Tossing the Game

As I’m sure you’ve realized from the Amazon-like river of posts about basketball, we, the member of the Curious Mechanism, are huge fans. 

Okay, maybe not, but I think we’ve all got a cursory sort of interest in it.  We watch plenty of college ball, and a fair amount of NBA games, with a bit more interest in playoffs.  Oh, and there is a writer or two among us who loves the NBA Draft the way most people love Christmas.  Regardless, though I didn’t see it happen live, I’ve seen the replay of the Robert Horry hip-check on Steve Nash, and the subsequent suspensions of Horry (Games 5 and 6) as well as Amare Stoudamire and Boris Diaw (Game 5 for both). 

Naturally, a lot of people are pretty disgruntled about how the Suns are losing two of their key players for a pivotal game, while the Spurs–who have been accused of dirty play throughout the series–are only losing an ancillary player, a backup, in Horry. 

Some bloggers and message board scribes are advocating some kind of unofficial protest from Phoenix.  The two suggestions I’ve seen most frequently bandied about are the following:

1) Hit someone back.  Start a scrub, and have him plow Tim Duncan or Mr. Eva Longoria.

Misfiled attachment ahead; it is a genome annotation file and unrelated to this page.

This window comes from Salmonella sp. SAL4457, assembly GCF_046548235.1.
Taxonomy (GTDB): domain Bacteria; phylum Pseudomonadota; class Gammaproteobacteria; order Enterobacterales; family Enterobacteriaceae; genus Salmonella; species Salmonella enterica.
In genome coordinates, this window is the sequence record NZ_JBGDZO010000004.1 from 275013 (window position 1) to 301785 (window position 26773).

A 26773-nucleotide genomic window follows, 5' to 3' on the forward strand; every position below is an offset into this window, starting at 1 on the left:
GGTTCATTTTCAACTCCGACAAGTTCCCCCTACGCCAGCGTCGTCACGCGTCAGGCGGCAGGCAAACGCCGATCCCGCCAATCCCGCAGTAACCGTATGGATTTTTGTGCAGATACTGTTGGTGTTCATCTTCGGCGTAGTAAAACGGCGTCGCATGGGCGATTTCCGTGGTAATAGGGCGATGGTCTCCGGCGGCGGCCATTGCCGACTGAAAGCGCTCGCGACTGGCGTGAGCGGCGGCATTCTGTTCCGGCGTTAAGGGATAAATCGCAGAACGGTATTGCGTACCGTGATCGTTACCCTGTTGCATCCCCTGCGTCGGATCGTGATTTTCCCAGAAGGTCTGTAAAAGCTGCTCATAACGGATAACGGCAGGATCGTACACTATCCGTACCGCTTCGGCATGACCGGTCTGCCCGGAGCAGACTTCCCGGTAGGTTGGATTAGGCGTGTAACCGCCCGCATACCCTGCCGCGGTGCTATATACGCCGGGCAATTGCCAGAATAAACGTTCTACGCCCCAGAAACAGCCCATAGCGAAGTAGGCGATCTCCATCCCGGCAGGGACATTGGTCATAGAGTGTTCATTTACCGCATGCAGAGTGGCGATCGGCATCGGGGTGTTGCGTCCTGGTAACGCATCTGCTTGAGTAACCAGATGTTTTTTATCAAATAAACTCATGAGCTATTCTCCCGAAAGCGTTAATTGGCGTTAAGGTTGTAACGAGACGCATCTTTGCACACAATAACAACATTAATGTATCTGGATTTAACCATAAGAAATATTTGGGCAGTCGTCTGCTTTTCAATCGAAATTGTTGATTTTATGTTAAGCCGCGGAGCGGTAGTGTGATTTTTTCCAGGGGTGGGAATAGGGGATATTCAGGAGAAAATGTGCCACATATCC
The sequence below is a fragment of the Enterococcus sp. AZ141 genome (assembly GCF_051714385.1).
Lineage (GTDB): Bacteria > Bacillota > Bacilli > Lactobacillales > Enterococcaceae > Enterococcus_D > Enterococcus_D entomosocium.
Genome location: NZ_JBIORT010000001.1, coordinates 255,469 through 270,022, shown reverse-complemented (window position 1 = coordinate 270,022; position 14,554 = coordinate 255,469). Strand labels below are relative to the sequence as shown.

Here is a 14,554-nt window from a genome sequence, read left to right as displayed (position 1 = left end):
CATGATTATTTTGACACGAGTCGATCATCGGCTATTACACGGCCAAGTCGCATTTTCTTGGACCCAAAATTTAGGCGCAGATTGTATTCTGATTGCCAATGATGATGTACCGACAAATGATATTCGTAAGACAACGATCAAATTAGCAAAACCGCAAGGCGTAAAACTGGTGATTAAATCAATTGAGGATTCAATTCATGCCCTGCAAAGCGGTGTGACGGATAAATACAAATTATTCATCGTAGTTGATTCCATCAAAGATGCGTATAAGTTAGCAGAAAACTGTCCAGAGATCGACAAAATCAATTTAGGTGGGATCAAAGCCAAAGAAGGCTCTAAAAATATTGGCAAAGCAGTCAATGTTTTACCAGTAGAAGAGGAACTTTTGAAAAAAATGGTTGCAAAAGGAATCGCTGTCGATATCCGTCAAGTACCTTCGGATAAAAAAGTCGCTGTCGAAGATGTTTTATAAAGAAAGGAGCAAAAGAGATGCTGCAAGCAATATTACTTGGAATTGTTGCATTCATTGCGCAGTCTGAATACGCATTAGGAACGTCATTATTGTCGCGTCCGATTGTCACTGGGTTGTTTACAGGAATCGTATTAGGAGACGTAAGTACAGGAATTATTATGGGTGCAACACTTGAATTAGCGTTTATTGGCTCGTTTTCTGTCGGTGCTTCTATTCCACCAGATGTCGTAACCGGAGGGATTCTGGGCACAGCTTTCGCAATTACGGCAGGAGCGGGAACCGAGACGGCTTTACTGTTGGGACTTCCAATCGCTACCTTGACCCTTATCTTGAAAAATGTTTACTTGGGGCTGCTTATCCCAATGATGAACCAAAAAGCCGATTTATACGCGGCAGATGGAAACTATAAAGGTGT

2) Throw the game ostentatiously.  I forget who was advocating for this most heartily, but the base sentiment was that, every-time they touch the ball, Phoenix should just toss it away into the stands. 

I understand the desire for #1.  The Suns definitely seem to be getting the short end of the stick, here.  Their premier player gets clobbered, and they suffer the worse of the suspensions.  A little vengeance would seem in order, even if I’m not inclined to advocate for it.  Plus, if the referees believe that the hit was premeditated, I can’t imagine they’d allow coach Mike D’Antoni to stay there to coach.  With a depleted bench, in a tough and tight series, the Suns need all the help their coach can give them.

#2, however, I have to say, “No, no, no!”  Game 5 is in Phoenix.  That’s your home team.  They paid a lot of money to see you play hard and win basketball games.  If this was a game in San Antonio, I could actually see this.  If their team doesn’t want to play clean, then their fans don’t get the benefit of a good game.  But in front of your own fans, your home crowd, you don’t do that. 

The only thing to really do–the thing I expect the Suns to attempt–is just to beat the Spurs, decisively, in Game 5.  Nothing says “fuck you,” like David whipping Goliath.  Take the 3 games to 2 lead, then bring back the big guns. 

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